recommended reading

FBI builds facial recognition app

FBI special agent Richard Deslauriers, right, speaks during a news conference about their hunt for fugitives James "Whitey" Bulger and Catherine Greig in 2011.  The FBIs facial recognition app would help identify criminal suspects in the field.

FBI special agent Richard Deslauriers, right, speaks during a news conference about their hunt for fugitives James "Whitey" Bulger and Catherine Greig in 2011. The FBIs facial recognition app would help identify criminal suspects in the field. // Michael Dwyer/AP

The FBI is creating a mobile tool for collecting facial images, iris scans and other biometric indicators to tag suspects in the field, according to federal acquisition documents.

Authorities are two years away from completing a $1 billion facial recognition system that will modernize the bureau’s 13-year-old biometric fingerprint database. The envisioned app will be able to contribute to the system’s growing compilation of crime scene photos, iris scans police file and other digitized images of physical traits.

The software is aimed at providing “FBI users the tools needed in order to access the biometric identification power of the U.S. government in real time, at any point on the planet in support of operations,” a Nov. 6 solicitation notice states. The bureau already has a biometric-enabled laptop developed in 2010 that consists of a fingerprint and an iris scanner, camera, military battery, and either a wireless adaptor or satellite communications connection.

Now, federal agents want the ability to hunt criminals on foot and quickly nail down traits revealing who they are and what they have done in the past -- and save that information in a dossier for future reference. So the FBI is vetting software that would add the same biometric features available on laptops to smaller wireless devices, officials said. The project intends “to establish a mobile biometric handheld software solution for capturing biometric and biographical data,” the notice states.

The planned app will let agents disable or add specific data collection functions, including “camera integration, fingerprint capture devices, integrity checks for fingerprints and biographic verification features,” depending on the nature of their pursuit.

The deadline for companies to submit software proposals is Nov. 26.

The Homeland Security Department maintains a biometric database that interfaces with the FBI system to monitor the entry and exit of potentially dangerous foreign nationals. On Wednesday, a DHS advisory committee presented officials with draft recommendations for ensuring privacy is protected when foreigners’ digital traits are collected and shared.

Threatwatch Alert

Thousands of cyber attacks occur each day

See the latest threats


Close [ x ] More from Nextgov

Thank you for subscribing to newsletters from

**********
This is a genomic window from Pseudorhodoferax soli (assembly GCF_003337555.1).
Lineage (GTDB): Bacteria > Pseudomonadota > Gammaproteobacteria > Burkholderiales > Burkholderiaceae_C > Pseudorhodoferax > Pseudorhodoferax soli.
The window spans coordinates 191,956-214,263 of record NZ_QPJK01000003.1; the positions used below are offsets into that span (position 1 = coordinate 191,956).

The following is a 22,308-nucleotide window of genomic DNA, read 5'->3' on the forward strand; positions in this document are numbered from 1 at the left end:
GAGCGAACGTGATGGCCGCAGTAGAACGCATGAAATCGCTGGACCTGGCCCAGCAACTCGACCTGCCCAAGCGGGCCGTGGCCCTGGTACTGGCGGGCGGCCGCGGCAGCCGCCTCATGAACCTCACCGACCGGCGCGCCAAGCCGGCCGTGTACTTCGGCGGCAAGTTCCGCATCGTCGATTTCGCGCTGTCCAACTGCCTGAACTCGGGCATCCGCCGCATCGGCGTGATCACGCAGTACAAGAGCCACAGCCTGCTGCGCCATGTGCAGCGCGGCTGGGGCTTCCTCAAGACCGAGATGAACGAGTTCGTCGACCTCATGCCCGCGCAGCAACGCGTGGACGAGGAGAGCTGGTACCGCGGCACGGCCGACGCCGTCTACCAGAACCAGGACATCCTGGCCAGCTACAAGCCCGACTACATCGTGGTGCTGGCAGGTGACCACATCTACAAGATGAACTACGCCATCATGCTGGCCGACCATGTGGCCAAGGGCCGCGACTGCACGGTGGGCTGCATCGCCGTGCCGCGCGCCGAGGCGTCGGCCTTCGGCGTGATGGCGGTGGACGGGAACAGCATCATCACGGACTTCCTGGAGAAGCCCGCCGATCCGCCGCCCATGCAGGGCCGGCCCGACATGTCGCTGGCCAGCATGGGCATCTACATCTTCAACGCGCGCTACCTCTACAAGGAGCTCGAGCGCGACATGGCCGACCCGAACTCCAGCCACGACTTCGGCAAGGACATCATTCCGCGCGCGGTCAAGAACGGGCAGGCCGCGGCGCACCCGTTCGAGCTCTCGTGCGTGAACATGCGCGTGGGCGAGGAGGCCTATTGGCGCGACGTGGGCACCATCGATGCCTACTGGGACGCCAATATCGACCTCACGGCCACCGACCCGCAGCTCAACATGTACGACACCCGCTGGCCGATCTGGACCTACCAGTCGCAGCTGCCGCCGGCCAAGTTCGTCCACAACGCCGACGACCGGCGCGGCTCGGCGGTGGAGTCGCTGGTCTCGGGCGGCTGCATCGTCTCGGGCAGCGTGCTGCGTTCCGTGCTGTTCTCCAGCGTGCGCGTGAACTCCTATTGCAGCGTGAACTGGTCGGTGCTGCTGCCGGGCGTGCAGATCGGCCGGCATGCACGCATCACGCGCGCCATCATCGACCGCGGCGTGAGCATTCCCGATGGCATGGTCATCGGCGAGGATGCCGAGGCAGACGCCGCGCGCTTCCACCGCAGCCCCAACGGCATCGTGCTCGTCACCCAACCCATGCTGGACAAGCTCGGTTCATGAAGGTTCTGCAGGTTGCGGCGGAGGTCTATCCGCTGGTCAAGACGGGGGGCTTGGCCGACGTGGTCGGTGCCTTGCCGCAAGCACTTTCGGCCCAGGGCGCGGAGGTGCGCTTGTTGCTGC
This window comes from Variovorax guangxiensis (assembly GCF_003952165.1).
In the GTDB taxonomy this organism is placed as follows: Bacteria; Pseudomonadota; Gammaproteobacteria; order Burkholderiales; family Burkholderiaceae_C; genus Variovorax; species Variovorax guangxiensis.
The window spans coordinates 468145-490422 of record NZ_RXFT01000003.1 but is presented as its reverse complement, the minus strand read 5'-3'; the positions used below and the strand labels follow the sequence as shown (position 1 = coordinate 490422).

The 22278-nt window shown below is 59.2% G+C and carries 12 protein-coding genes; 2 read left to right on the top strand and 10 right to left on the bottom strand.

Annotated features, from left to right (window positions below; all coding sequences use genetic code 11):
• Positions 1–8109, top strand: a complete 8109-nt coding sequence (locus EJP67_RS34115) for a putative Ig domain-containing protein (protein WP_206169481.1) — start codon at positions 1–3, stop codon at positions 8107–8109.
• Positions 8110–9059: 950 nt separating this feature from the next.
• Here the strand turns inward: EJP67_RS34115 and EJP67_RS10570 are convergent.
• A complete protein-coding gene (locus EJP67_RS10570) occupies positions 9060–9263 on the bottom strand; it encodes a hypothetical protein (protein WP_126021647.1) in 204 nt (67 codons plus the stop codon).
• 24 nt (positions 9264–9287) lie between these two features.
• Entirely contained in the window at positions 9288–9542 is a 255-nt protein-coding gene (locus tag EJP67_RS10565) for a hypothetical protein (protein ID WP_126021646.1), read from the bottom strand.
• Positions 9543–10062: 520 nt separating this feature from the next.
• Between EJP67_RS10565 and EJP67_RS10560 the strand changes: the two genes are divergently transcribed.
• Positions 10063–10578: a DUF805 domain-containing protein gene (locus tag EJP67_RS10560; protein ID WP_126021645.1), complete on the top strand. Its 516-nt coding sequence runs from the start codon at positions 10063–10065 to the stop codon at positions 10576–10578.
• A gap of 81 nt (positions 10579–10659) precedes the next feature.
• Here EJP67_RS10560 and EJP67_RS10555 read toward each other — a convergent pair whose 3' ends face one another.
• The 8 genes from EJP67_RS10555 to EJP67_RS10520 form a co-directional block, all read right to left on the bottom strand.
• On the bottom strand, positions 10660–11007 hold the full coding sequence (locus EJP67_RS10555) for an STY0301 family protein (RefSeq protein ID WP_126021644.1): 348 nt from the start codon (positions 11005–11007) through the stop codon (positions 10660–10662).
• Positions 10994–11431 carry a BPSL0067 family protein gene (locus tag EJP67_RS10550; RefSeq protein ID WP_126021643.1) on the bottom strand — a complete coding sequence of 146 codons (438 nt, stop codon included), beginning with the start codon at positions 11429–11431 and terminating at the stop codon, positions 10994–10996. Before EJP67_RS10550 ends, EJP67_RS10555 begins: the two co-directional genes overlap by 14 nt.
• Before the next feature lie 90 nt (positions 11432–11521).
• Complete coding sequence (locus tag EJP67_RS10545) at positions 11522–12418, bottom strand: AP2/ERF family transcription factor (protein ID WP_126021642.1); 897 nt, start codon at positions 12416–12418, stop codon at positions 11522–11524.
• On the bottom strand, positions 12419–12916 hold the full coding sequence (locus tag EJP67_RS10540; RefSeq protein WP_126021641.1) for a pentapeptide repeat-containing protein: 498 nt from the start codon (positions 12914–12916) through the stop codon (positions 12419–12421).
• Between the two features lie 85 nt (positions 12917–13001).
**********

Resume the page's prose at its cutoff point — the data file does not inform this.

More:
We think these reports might interest you:

  • It’s Time for the Federal Government to Embrace Wireless and Mobility

    The United States has turned a corner on the adoption of mobile phones, tablets and other smart devices, outpacing traditional desktop and laptop sales by a wide margin. This issue brief discusses the state of wireless and mobility in federal government and outlines why now is the time to embrace these technologies in government.

  • Featured Content from RSA Conference: Dissed by NIST

    Learn more about the latest draft of the U.S. National Institute of Standards and Technology guidance document on authentication and lifecycle management.

  • A New Security Architecture for Federal Networks

    Federal government networks are under constant attack, and the number of those attacks is increasing. This issue brief discusses today's threats and a new model for the future.

  • Going Agile:Revolutionizing Federal Digital Services Delivery

    Here’s one indication that times have changed: Harriet Tubman is going to be the next face of the twenty dollar bill. Another sign of change? The way in which the federal government arrived at that decision.

  • Software-Defined Networking

    So many demands are being placed on federal information technology networks, which must handle vast amounts of data, accommodate voice and video, and cope with a multitude of highly connected devices while keeping government information secure from cyber threats. This issue brief discusses the state of SDN in the federal government and the path forward.

  • The New IP: Moving Government Agencies Toward the Network of The Future

    Federal IT managers are looking to modernize legacy network infrastructures that are taxed by growing demands from mobile devices, video, vast amounts of data, and more. This issue brief discusses the federal government network landscape, as well as market, financial force drivers for network modernization.


When you download a report, your information may be shared with the underwriters of that document.